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The 1960 Central Pacific Tropical Cyclone Season
NOTE:This excerpt was taken from A History of Tropical Cyclones in the Central North Pacific and the Hawaiian Islands 1832 - 1979, which was printed in 1981 by the US Department of Comerce, National Oceanic and Atmospheric Administration, in September of 1981. The author was Samuel L. Shaw of the Central Pacific Hurricane Center and the National Weather Service Forecast Office in Honolulu, HI.
The launching of the first meteorological satellite, TIROS I, in April 1960 announced a new era of tropical cyclone awareness and forecasting. Observations from meteorological satellites began to fill the data gap which had long existed in the tropical Central and Eastern North Pacific.
Early TIROS III data combined with indirect reasoning (Sadler, 1962) suggested a much greater frequency of tropical cyclones for this region than had been observed by conventional meteorological data. Rosendal (1962) presented an excellent summary of observed tropical cyclones over the Eastern North Pacific for the 15-year period 1947-1961 which were assumed to be of at least tropical storm intensity.
In this paper, in agreement with NWS areas of tropical cyclone forecast responsibility, those portions of the North Pacific east of longitude 140·W are designated as Eastern North Pacific. The area from 140·W to the International Date Line is designated the Central North Pacific (Figure 1). Rosendal's paper, concentrating on the Eastern North Pacific, listed an average of five tropical cyclones per year during 1947-1953. The average number doubled to 10 per year for the 1954-1961 period. He attributed that increase to improved aerial reconnaissance, increased shipping and better communications. Only four of the storms tracked by Rosendal, and later by De Angelis (1967), during the 1947-1953 period were observed to have crossed from the Eastern into the Central North Pacific. All of these storms were detected during 1954-1961.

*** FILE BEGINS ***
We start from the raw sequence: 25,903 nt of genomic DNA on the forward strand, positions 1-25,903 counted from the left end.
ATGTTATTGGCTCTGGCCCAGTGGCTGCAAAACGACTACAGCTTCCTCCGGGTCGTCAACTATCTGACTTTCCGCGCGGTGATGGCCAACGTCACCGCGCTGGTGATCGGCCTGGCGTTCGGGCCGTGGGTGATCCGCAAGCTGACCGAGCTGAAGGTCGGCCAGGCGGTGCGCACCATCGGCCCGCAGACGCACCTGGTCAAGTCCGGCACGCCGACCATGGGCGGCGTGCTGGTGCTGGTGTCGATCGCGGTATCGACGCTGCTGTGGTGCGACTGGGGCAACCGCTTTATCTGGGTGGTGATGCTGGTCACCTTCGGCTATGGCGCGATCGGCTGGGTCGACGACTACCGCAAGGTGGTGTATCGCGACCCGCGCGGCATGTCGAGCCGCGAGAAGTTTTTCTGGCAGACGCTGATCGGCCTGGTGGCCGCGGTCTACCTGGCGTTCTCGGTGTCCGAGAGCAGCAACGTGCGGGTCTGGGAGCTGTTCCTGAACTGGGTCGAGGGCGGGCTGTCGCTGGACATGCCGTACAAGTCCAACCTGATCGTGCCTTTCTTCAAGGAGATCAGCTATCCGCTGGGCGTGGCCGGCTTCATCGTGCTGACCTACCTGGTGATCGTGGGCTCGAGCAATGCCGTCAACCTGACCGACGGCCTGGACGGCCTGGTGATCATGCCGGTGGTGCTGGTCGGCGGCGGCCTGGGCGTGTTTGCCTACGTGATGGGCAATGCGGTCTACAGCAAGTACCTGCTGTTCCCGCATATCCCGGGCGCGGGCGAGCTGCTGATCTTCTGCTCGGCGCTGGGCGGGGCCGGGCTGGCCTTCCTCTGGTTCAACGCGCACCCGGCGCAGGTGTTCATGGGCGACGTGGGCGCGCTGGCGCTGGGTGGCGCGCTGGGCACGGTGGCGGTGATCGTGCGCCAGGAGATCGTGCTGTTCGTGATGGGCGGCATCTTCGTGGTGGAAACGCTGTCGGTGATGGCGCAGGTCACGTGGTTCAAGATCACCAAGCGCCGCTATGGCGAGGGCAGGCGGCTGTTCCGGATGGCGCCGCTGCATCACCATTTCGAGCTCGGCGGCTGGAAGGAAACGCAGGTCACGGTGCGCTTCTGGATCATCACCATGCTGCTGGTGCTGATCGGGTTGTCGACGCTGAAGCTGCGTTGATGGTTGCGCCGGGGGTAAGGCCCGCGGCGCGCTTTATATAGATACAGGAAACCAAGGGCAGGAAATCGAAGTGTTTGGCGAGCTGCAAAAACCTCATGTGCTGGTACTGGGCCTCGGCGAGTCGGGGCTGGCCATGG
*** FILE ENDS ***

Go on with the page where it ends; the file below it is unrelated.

The pre-satellite detection of tropical cyclones in the Central and Eastern North Pacific was dependent on ship reports. Therefore, the positions of first detection and the deduced storm tracks were mainly confined to areas along and between principal shipping routes.
Sadler (1963) examined TIROS V and VI data from nephanalyses published by the National Weather Satellite Center for the period August-October 1962 in order to detect cyclonic disturbances in the Central and Eastern North Pacific. He found 62 vortexes, 39 of which appeared to be of at least tropical storm strength. Those vortexes were determined to represent 22 different storms.
A comparison of these data and the conventional U.S. Weather Bureau (1962, 1963) monthly tropical storm summaries showed that only 5 of the 22 storms were detected by ships or other conventional means. One of the 5 was verified as an unnamed tropical storm by the ship GOLDEN STATE only in response to a TIROS alert message at the bottom of the last NWS advisory issued on another tropical storm (AVA) about 900 miles farther east.
Excerpts of the report received from Mr. G. J. Mueller, 3d Mate of the GOLDEN STATE, attest to the accuracy of Sadler's analysis:
"On the mid-watch 8/21/62 passed thru a very low pressure area. Barometer dropped from 29.82" (1009.8 mb) to 29.60" (968.5 mb) in a period of 1 hour. Winds encountered reach a maximum of force 8.
"This was predicted by satellite TIROS indicating a low pressure circulation in that area. Position of which was highly accurate. Force 8 winds lasted for a period of about 1 hour.
Nine storms were detected by TIROS south of the regular shipping lanes. Eight were detected within the shipping lanes but were not reported by shipping.
Using TIROS III pictures Sadler (1963) also found two storms of 1961 in the Central North Pacific which were not detected by conventional data. Six of the previously mentioned 22 storms found from TIROS V and VI imagery were located in the Central North Pacific.
Sadler's 1963 report was based on good photographic data over the tropical Eastern North Pacific from TIROS III during the latter 2 weeks of August 1961 and from TIROS V during late August and early September 1962. Occasional data were obtained during the remainder of September and October 1962 by TIROS V and VI. Consecutive days of possible photographic coverage over a specified tropical area were limited to about 20 out of a 65-day cycle, while occasional data could be obtained on about 30 additional days of the cycle from these low altitude polar orbiting satellites.